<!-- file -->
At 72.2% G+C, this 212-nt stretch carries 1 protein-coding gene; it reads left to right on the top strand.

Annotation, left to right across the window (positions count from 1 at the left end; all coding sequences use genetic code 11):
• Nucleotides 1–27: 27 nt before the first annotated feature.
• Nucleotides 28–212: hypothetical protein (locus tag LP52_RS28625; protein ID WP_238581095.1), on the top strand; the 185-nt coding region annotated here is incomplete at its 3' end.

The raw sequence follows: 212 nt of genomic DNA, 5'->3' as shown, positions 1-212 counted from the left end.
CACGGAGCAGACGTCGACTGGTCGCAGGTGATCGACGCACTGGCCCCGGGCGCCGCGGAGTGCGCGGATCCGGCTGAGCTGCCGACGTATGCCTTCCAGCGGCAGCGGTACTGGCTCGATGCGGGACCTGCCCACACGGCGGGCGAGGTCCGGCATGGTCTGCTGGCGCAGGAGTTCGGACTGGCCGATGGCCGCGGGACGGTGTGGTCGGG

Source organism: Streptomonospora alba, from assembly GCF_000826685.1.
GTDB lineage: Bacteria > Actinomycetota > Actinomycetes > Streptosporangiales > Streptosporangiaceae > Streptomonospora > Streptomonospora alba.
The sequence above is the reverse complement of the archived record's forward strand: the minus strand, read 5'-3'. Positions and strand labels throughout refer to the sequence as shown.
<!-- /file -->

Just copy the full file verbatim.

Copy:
At 72.2% G+C, this 212-nt stretch carries 1 protein-coding gene; it reads left to right on the top strand.

Annotation, left to right across the window (positions count from 1 at the left end; all coding sequences use genetic code 11):
• Nucleotides 1–27: 27 nt before the first annotated feature.
• Nucleotides 28–212: hypothetical protein (locus tag LP52_RS28625; protein ID WP_238581095.1), on the top strand; the 185-nt coding region annotated here is incomplete at its 3' end.

The raw sequence follows: 212 nt of genomic DNA, 5'->3' as shown, positions 1-212 counted from the left end.
CACGGAGCAGACGTCGACTGGTCGCAGGTGATCGACGCACTGGCCCCGGGCGCCGCGGAGTGCGCGGATCCGGCTGAGCTGCCGACGTATGCCTTCCAGCGGCAGCGGTACTGGCTCGATGCGGGACCTGCCCACACGGCGGGCGAGGTCCGGCATGGTCTGCTGGCGCAGGAGTTCGGACTGGCCGATGGCCGCGGGACGGTGTGGTCGGG

Source organism: Streptomonospora alba, from assembly GCF_000826685.1.
GTDB lineage: Bacteria > Actinomycetota > Actinomycetes > Streptosporangiales > Streptosporangiaceae > Streptomonospora > Streptomonospora alba.
The sequence above is the reverse complement of the archived record's forward strand: the minus strand, read 5'-3'. Positions and strand labels throughout refer to the sequence as shown.